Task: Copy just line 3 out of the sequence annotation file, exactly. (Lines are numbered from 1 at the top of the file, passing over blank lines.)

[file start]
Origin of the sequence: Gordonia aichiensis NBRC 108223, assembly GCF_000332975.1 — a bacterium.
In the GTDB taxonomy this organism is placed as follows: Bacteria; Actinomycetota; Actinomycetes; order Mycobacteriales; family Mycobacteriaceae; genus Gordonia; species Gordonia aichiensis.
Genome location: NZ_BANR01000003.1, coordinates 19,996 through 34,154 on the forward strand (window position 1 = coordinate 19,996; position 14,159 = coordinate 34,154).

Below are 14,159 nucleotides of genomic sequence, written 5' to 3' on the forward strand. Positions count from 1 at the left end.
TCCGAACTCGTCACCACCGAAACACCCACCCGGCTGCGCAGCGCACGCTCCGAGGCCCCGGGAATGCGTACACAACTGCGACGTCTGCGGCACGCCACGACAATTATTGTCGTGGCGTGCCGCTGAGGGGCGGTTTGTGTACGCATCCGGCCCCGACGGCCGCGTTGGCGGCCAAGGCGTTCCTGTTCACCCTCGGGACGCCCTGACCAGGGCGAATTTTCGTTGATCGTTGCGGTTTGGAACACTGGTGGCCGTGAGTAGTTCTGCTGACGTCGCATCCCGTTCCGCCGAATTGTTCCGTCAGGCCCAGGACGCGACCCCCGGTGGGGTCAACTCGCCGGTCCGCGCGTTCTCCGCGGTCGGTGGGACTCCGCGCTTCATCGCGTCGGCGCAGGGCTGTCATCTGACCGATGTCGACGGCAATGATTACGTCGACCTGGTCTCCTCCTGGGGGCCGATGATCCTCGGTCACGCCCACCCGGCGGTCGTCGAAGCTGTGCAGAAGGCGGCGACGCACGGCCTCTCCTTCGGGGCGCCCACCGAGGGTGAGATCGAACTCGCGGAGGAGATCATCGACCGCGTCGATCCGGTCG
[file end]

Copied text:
Genome location: NZ_BANR01000003.1, coordinates 19,996 through 34,154 on the forward strand (window position 1 = coordinate 19,996; position 14,159 = coordinate 34,154).